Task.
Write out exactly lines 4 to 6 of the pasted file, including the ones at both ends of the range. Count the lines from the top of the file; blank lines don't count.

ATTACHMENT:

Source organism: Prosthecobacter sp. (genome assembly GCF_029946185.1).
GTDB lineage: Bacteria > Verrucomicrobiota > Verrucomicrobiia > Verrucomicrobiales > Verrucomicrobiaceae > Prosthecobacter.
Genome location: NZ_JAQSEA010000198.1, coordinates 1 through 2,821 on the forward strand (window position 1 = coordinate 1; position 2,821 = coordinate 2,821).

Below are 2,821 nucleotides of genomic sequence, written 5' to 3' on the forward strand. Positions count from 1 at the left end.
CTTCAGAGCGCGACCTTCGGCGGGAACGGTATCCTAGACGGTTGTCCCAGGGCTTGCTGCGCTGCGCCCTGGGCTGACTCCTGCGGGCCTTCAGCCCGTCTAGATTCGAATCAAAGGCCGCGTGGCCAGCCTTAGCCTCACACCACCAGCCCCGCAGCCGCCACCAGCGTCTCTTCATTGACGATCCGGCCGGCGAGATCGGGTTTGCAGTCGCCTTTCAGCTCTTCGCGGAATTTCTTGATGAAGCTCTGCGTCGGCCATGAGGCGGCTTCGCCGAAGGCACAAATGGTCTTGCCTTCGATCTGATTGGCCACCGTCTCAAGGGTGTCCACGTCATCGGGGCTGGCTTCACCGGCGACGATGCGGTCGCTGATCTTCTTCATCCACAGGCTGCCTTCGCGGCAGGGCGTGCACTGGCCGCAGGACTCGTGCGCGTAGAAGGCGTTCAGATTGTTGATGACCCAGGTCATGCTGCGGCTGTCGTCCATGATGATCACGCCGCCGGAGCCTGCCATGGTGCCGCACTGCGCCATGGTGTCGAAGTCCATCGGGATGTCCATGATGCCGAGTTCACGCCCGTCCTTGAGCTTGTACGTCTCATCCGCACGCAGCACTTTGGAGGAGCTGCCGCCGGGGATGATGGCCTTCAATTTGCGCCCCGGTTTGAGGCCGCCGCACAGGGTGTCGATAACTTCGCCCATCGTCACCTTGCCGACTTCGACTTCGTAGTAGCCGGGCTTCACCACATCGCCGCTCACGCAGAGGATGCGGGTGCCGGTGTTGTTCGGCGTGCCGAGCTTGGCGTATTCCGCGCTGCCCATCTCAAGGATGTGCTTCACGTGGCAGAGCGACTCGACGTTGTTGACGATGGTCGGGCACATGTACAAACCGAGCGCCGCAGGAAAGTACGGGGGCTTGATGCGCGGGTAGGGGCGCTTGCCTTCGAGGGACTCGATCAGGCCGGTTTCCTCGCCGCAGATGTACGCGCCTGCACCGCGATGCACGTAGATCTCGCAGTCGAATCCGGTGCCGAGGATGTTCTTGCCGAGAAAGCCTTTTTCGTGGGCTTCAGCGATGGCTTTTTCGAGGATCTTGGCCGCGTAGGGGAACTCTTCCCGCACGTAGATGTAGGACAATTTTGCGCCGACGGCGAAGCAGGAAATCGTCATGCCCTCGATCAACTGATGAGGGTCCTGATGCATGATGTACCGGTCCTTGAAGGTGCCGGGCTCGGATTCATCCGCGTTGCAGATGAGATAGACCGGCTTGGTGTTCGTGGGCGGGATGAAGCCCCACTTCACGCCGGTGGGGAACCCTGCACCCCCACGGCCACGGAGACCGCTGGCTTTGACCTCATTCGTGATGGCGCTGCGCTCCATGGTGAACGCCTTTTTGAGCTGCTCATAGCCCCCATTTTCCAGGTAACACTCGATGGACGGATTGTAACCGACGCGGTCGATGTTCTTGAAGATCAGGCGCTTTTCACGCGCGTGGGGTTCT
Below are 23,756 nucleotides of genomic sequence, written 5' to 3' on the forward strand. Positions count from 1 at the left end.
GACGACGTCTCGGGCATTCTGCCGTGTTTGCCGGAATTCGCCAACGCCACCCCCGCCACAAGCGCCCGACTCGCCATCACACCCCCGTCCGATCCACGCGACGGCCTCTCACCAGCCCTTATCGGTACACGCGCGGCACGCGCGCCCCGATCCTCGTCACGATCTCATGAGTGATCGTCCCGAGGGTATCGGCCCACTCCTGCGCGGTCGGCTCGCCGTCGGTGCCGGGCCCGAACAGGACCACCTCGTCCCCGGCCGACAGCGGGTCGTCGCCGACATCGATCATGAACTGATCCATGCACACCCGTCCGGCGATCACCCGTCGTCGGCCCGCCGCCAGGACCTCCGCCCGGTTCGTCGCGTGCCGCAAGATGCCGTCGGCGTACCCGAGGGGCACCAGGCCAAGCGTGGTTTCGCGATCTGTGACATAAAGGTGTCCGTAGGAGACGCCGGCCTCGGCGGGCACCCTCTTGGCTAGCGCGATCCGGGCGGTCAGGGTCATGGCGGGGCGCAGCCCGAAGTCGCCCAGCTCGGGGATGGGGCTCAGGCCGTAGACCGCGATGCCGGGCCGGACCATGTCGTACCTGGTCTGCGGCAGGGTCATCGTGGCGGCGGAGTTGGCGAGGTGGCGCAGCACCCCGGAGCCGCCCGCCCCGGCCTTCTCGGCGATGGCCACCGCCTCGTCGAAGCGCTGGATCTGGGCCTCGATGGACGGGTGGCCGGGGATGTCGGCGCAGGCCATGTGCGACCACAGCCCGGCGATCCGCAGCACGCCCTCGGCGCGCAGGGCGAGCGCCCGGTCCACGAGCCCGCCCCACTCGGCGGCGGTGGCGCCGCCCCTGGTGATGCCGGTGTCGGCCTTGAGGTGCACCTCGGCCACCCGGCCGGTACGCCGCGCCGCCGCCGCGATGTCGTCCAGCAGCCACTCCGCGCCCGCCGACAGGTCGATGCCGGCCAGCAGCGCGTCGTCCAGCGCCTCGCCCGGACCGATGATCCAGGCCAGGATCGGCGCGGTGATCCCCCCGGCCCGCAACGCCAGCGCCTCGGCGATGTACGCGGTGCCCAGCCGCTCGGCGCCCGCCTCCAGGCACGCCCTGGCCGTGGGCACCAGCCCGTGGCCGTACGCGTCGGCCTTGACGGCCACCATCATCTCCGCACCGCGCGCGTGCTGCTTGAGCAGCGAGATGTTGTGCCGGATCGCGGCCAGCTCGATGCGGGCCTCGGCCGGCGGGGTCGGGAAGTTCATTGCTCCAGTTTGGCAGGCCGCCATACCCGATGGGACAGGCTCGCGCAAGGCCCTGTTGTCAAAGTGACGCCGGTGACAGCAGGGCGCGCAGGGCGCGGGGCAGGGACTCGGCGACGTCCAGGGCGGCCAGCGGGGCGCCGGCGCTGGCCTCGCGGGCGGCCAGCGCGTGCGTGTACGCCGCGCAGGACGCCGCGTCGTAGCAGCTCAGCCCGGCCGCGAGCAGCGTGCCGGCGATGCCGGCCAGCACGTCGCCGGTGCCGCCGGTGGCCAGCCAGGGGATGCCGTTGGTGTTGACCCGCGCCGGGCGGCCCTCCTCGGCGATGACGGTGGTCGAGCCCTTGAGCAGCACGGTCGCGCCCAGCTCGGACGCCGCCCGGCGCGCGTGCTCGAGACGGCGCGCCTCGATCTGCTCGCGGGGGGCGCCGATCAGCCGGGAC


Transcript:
Below are 2,821 nucleotides of genomic sequence, written 5' to 3' on the forward strand. Positions count from 1 at the left end.
CTTCAGAGCGCGACCTTCGGCGGGAACGGTATCCTAGACGGTTGTCCCAGGGCTTGCTGCGCTGCGCCCTGGGCTGACTCCTGCGGGCCTTCAGCCCGTCTAGATTCGAATCAAAGGCCGCGTGGCCAGCCTTAGCCTCACACCACCAGCCCCGCAGCCGCCACCAGCGTCTCTTCATTGACGATCCGGCCGGCGAGATCGGGTTTGCAGTCGCCTTTCAGCTCTTCGCGGAATTTCTTGATGAAGCTCTGCGTCGGCCATGAGGCGGCTTCGCCGAAGGCACAAATGGTCTTGCCTTCGATCTGATTGGCCACCGTCTCAAGGGTGTCCACGTCATCGGGGCTGGCTTCACCGGCGACGATGCGGTCGCTGATCTTCTTCATCCACAGGCTGCCTTCGCGGCAGGGCGTGCACTGGCCGCAGGACTCGTGCGCGTAGAAGGCGTTCAGATTGTTGATGACCCAGGTCATGCTGCGGCTGTCGTCCATGATGATCACGCCGCCGGAGCCTGCCATGGTGCCGCACTGCGCCATGGTGTCGAAGTCCATCGGGATGTCCATGATGCCGAGTTCACGCCCGTCCTTGAGCTTGTACGTCTCATCCGCACGCAGCACTTTGGAGGAGCTGCCGCCGGGGATGATGGCCTTCAATTTGCGCCCCGGTTTGAGGCCGCCGCACAGGGTGTCGATAACTTCGCCCATCGTCACCTTGCCGACTTCGACTTCGTAGTAGCCGGGCTTCACCACATCGCCGCTCACGCAGAGGATGCGGGTGCCGGTGTTGTTCGGCGTGCCGAGCTTGGCGTATTCCGCGCTGCCCATCTCAAGGATGTGCTTCACGTGGCAGAGCGACTCGACGTTGTTGACGATGGTCGGGCACATGTACAAACCGAGCGCCGCAGGAAAGTACGGGGGCTTGATGCGCGGGTAGGGGCGCTTGCCTTCGAGGGACTCGATCAGGCCGGTTTCCTCGCCGCAGATGTACGCGCCTGCACCGCGATGCACGTAGATCTCGCAGTCGAATCCGGTGCCGAGGATGTTCTTGCCGAGAAAGCCTTTTTCGTGGGCTTCAGCGATGGCTTTTTCGAGGATCTTGGCCGCGTAGGGGAACTCTTCCCGCACGTAGATGTAGGACAATTTTGCGCCGACGGCGAAGCAGGAAATCGTCATGCCCTCGATCAACTGATGAGGGTCCTGATGCATGATGTACCGGTCCTTGAAGGTGCCGGGCTCGGATTCATCCGCGTTGCAGATGAGATAGACCGGCTTGGTGTTCGTGGGCGGGATGAAGCCCCACTTCACGCCGGTGGGGAACCCTGCACCCCCACGGCCACGGAGACCGCTGGCTTTGACCTCATTCGTGATGGCGCTGCGCTCCATGGTGAACGCCTTTTTGAGCTGCTCATAGCCCCCATTTTCCAGGTAACACTCGATGGACGGATTGTAACCGACGCGGTCGATGTTCTTGAAGATCAGGCGCTTTTCACGCGCGTGGGGTTCT
Below are 23,756 nucleotides of genomic sequence, written 5' to 3' on the forward strand. Positions count from 1 at the left end.